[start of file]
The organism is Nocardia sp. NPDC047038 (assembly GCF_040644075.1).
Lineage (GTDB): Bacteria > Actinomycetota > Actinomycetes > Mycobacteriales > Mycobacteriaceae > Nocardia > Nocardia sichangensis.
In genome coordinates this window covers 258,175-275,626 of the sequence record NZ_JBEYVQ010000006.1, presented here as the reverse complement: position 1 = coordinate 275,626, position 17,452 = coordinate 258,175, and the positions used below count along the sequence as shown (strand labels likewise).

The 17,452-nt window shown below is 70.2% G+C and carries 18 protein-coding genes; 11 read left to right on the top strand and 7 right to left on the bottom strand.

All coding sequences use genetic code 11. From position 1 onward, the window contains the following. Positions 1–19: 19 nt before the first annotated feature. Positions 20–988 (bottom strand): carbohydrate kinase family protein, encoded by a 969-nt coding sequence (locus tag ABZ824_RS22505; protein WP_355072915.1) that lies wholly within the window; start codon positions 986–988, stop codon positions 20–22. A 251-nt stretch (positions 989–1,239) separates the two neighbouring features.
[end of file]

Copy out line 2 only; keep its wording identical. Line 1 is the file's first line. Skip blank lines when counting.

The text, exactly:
Lineage (GTDB): Bacteria > Actinomycetota > Actinomycetes > Mycobacteriales > Mycobacteriaceae > Nocardia > Nocardia sichangensis.